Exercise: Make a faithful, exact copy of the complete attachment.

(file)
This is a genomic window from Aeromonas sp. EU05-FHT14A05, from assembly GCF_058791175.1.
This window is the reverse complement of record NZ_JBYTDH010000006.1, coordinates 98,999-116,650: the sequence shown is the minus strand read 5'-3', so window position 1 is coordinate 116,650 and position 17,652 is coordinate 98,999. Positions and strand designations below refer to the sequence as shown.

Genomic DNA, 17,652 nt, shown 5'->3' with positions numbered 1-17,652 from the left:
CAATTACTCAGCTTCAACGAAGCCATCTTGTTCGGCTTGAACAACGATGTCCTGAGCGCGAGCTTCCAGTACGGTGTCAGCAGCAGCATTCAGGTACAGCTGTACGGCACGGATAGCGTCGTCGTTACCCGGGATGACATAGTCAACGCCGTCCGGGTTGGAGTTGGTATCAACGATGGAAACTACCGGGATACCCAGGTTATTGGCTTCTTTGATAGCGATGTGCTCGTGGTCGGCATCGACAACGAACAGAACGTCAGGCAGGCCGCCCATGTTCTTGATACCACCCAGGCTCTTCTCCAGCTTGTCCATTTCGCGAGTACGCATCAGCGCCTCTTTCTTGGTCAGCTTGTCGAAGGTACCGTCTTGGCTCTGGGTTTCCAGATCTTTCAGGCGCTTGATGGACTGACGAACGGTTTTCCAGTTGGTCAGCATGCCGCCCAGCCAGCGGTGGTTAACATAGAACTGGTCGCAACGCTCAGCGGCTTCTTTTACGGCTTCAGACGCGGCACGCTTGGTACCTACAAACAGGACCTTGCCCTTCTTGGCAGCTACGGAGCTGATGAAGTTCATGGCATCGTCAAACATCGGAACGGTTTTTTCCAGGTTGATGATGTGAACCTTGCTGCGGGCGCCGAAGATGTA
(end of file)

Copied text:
This is a genomic window from Aeromonas sp. EU05-FHT14A05, from assembly GCF_058791175.1.
This window is the reverse complement of record NZ_JBYTDH010000006.1, coordinates 98,999-116,650: the sequence shown is the minus strand read 5'-3', so window position 1 is coordinate 116,650 and position 17,652 is coordinate 98,999. Positions and strand designations below refer to the sequence as shown.

Genomic DNA, 17,652 nt, shown 5'->3' with positions numbered 1-17,652 from the left:
CAATTACTCAGCTTCAACGAAGCCATCTTGTTCGGCTTGAACAACGATGTCCTGAGCGCGAGCTTCCAGTACGGTGTCAGCAGCAGCATTCAGGTACAGCTGTACGGCACGGATAGCGTCGTCGTTACCCGGGATGACATAGTCAACGCCGTCCGGGTTGGAGTTGGTATCAACGATGGAAACTACCGGGATACCCAGGTTATTGGCTTCTTTGATAGCGATGTGCTCGTGGTCGGCATCGACAACGAACAGAACGTCAGGCAGGCCGCCCATGTTCTTGATACCACCCAGGCTCTTCTCCAGCTTGTCCATTTCGCGAGTACGCATCAGCGCCTCTTTCTTGGTCAGCTTGTCGAAGGTACCGTCTTGGCTCTGGGTTTCCAGATCTTTCAGGCGCTTGATGGACTGACGAACGGTTTTCCAGTTGGTCAGCATGCCGCCCAGCCAGCGGTGGTTAACATAGAACTGGTCGCAACGCTCAGCGGCTTCTTTTACGGCTTCAGACGCGGCACGCTTGGTACCTACAAACAGGACCTTGCCCTTCTTGGCAGCTACGGAGCTGATGAAGTTCATGGCATCGTCAAACATCGGAACGGTTTTTTCCAGGTTGATGATGTGAACCTTGCTGCGGGCGCCGAAGATGTA